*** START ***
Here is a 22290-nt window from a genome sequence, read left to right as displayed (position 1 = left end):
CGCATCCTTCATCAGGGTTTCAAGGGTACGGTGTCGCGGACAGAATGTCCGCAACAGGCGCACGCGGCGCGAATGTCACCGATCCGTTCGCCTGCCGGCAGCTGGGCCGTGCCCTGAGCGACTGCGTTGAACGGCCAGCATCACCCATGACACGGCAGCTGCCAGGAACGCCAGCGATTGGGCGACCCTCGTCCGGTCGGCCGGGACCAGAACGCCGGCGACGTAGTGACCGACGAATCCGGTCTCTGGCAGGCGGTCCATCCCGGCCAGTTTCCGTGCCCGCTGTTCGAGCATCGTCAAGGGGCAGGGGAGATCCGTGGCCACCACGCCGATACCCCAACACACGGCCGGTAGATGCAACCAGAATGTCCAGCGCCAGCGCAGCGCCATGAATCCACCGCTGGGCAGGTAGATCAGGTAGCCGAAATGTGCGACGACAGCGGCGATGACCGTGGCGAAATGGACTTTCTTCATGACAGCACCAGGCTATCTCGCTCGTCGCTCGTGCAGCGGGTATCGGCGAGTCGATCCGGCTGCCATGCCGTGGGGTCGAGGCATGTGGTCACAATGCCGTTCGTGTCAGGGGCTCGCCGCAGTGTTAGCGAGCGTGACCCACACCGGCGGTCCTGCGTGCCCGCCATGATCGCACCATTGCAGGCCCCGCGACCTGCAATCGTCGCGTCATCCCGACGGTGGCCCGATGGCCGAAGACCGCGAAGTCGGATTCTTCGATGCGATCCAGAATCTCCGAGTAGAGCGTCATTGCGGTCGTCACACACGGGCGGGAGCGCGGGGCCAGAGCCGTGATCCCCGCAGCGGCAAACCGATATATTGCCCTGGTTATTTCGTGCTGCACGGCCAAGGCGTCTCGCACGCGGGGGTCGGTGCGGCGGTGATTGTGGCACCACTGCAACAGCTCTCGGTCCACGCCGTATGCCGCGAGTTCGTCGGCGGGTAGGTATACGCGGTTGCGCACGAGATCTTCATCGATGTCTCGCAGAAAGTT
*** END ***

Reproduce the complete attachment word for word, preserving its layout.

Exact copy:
Here is a 22290-nt window from a genome sequence, read left to right as displayed (position 1 = left end):
CGCATCCTTCATCAGGGTTTCAAGGGTACGGTGTCGCGGACAGAATGTCCGCAACAGGCGCACGCGGCGCGAATGTCACCGATCCGTTCGCCTGCCGGCAGCTGGGCCGTGCCCTGAGCGACTGCGTTGAACGGCCAGCATCACCCATGACACGGCAGCTGCCAGGAACGCCAGCGATTGGGCGACCCTCGTCCGGTCGGCCGGGACCAGAACGCCGGCGACGTAGTGACCGACGAATCCGGTCTCTGGCAGGCGGTCCATCCCGGCCAGTTTCCGTGCCCGCTGTTCGAGCATCGTCAAGGGGCAGGGGAGATCCGTGGCCACCACGCCGATACCCCAACACACGGCCGGTAGATGCAACCAGAATGTCCAGCGCCAGCGCAGCGCCATGAATCCACCGCTGGGCAGGTAGATCAGGTAGCCGAAATGTGCGACGACAGCGGCGATGACCGTGGCGAAATGGACTTTCTTCATGACAGCACCAGGCTATCTCGCTCGTCGCTCGTGCAGCGGGTATCGGCGAGTCGATCCGGCTGCCATGCCGTGGGGTCGAGGCATGTGGTCACAATGCCGTTCGTGTCAGGGGCTCGCCGCAGTGTTAGCGAGCGTGACCCACACCGGCGGTCCTGCGTGCCCGCCATGATCGCACCATTGCAGGCCCCGCGACCTGCAATCGTCGCGTCATCCCGACGGTGGCCCGATGGCCGAAGACCGCGAAGTCGGATTCTTCGATGCGATCCAGAATCTCCGAGTAGAGCGTCATTGCGGTCGTCACACACGGGCGGGAGCGCGGGGCCAGAGCCGTGATCCCCGCAGCGGCAAACCGATATATTGCCCTGGTTATTTCGTGCTGCACGGCCAAGGCGTCTCGCACGCGGGGGTCGGTGCGGCGGTGATTGTGGCACCACTGCAACAGCTCTCGGTCCACGCCGTATGCCGCGAGTTCGTCGGCGGGTAGGTATACGCGGTTGCGCACGAGATCTTCATCGATGTCTCGCAGAAAGTT